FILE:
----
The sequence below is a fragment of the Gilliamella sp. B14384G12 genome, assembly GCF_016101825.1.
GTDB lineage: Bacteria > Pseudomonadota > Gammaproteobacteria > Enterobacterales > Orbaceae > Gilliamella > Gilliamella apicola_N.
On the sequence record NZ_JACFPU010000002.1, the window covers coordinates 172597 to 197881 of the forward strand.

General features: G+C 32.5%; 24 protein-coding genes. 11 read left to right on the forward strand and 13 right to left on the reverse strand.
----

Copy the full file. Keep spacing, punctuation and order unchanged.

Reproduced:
The sequence below is a fragment of the Gilliamella sp. B14384G12 genome, assembly GCF_016101825.1.
GTDB lineage: Bacteria > Pseudomonadota > Gammaproteobacteria > Enterobacterales > Orbaceae > Gilliamella > Gilliamella apicola_N.
On the sequence record NZ_JACFPU010000002.1, the window covers coordinates 172597 to 197881 of the forward strand.

General features: G+C 32.5%; 24 protein-coding genes. 11 read left to right on the forward strand and 13 right to left on the reverse strand.